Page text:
October 14, 2012; Houston, TX, USA; Houston Rockets head coach Kevin McHale watches his team warm up before a preseason game against the San Antonio Spurs at Toyota Center. Mandatory Credit: Troy Taormina-USA TODAY Sports
It is easy for fans to delineate between an NBA team’s head coach, players and remaining staff. However, the actual dynamics of an NBA organization are undoubtedly something the average fan will never fully understand simply because we will never experience it first hand. As a fan, we see only a portion of things. We enjoy watching a good game, and hopefully a good season. However, a good game and season only result from years of behind-the-scenes hard work and a team that has defined and understands everyone’s role.
There has been plenty of media coverage from the touching moment after last night’s victory over the Boston Celtics between Kevin McHale and Kevin Garnett. That display of vulnerability gave me direction for this article. My memory of McHale is dominated by the 1980’s Boston Celtics. I have always thought of him as a talented, tough, hard-working player on both ends of the court. Admittedly, I also cannot deny that I might have called him dirty at one point. What he lacked in Hakeem Olajuwon’s grace he made up for in grit. Ultimately, he remains one of the best players to ever play the game.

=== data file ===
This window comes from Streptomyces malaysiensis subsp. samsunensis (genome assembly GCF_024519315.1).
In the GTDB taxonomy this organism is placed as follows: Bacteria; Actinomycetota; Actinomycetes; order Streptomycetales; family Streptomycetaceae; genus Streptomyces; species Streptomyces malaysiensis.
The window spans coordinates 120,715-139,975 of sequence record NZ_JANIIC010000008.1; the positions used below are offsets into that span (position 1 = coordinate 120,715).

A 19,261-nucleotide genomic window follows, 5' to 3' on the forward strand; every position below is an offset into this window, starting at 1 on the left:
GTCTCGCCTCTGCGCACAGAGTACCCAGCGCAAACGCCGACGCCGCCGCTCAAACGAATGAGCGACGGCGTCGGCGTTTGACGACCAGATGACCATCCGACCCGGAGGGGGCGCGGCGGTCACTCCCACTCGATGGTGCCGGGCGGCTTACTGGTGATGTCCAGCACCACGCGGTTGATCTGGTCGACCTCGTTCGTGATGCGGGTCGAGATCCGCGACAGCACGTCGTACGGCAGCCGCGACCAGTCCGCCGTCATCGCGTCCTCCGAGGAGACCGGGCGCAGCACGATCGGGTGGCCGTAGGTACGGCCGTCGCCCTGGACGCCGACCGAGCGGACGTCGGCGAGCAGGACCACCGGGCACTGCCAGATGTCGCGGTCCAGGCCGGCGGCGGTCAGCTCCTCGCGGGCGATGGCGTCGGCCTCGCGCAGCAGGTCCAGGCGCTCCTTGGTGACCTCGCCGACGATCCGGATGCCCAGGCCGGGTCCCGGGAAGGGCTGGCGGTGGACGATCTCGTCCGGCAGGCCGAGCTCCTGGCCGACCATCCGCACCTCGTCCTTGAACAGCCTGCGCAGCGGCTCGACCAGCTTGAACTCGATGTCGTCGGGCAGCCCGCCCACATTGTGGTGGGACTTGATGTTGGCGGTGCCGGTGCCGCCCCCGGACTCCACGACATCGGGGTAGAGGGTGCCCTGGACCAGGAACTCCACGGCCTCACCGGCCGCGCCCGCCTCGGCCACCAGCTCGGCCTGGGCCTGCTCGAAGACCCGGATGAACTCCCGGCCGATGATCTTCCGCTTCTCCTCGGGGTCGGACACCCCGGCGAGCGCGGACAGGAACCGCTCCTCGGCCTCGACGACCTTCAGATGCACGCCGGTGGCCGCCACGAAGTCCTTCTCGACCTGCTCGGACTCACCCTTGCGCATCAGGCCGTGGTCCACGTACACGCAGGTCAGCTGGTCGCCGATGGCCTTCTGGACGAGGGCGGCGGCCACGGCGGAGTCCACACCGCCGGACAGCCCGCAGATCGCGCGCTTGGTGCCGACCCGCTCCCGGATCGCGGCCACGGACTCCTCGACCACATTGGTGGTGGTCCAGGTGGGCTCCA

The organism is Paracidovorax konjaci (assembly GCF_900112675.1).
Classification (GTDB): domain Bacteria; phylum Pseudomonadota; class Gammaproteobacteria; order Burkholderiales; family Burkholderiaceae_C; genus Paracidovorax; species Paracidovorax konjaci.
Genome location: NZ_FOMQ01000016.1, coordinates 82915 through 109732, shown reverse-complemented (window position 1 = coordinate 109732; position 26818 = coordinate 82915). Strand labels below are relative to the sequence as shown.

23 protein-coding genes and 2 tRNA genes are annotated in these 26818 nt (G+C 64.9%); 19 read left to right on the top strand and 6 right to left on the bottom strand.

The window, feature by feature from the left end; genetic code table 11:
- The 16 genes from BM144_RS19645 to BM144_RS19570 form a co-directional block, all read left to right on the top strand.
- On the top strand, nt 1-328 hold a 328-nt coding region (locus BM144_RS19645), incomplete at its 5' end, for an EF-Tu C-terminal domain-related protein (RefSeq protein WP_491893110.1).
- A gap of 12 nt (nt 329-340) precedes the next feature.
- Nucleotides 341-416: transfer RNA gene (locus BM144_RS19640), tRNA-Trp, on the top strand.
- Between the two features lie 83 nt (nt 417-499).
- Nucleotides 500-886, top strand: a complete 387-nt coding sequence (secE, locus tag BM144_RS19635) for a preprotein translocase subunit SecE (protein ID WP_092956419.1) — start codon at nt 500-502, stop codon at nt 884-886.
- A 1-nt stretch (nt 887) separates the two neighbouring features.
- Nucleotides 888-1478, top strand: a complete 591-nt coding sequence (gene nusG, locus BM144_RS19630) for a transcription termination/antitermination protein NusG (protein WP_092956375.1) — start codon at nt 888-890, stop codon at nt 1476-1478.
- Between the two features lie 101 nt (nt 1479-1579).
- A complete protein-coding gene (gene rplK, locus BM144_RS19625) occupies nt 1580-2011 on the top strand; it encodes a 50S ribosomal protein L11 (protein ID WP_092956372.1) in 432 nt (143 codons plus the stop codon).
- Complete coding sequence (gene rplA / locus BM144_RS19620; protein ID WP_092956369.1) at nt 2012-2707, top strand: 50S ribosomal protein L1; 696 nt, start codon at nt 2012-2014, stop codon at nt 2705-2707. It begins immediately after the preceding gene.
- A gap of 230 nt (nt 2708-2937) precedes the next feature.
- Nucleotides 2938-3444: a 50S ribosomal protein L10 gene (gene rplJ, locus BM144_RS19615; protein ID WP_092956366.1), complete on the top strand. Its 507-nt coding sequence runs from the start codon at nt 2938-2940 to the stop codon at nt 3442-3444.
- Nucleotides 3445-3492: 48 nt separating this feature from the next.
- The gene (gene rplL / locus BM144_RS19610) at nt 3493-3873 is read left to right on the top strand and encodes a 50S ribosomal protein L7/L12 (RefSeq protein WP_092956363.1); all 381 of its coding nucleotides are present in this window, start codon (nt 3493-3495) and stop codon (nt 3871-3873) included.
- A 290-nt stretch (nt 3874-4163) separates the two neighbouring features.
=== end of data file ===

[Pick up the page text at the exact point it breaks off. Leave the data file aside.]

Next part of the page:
After watching last night’s game and doing some actual research on McHale, I realized that my memories of him are ones of McHale the player. McHale the coach is a relatively new creation. His career coaching stats are 84 wins and 98 losses for a .462 winning percentage. This is only his fourth season as a coach, and with only two teams (Minnesota and Houston). He has yet to coach any team for a full 82-game season. It is interesting that a coach’s statistics are much simpler than a player’s. Wins and losses, period. There are no stats for motivation, inspiration, passion, discipline or any other intangible necessity.
The point here is that Kevin McHale and the 2012-13 Houston Rockets are both practically children when it comes to their respective roles in this endeavor. McHale didn’t want to be a coach initially. He worked as an analyst and eventually general manager for his hometown team, the Minnesota Timberwolves, before finally taking over coaching duties. He interviewed for the Chicago Bulls head coaching job in 2010. After a series of interviews, the Rockets chose him as the best candidate to build a champion here and signed him to a 4 year contract before last season.
It may take a great deal of time to find out how this current incarnation of the Houston Rockets will consistently produce more wins than losses. Fortunately, it seems that everyone is fully committed and possesses the requisite skills. Especially in light of recent tragic events, it would behoove the Rockets fan to be patient and enjoy the growing pains just like a parent watching their child grow up.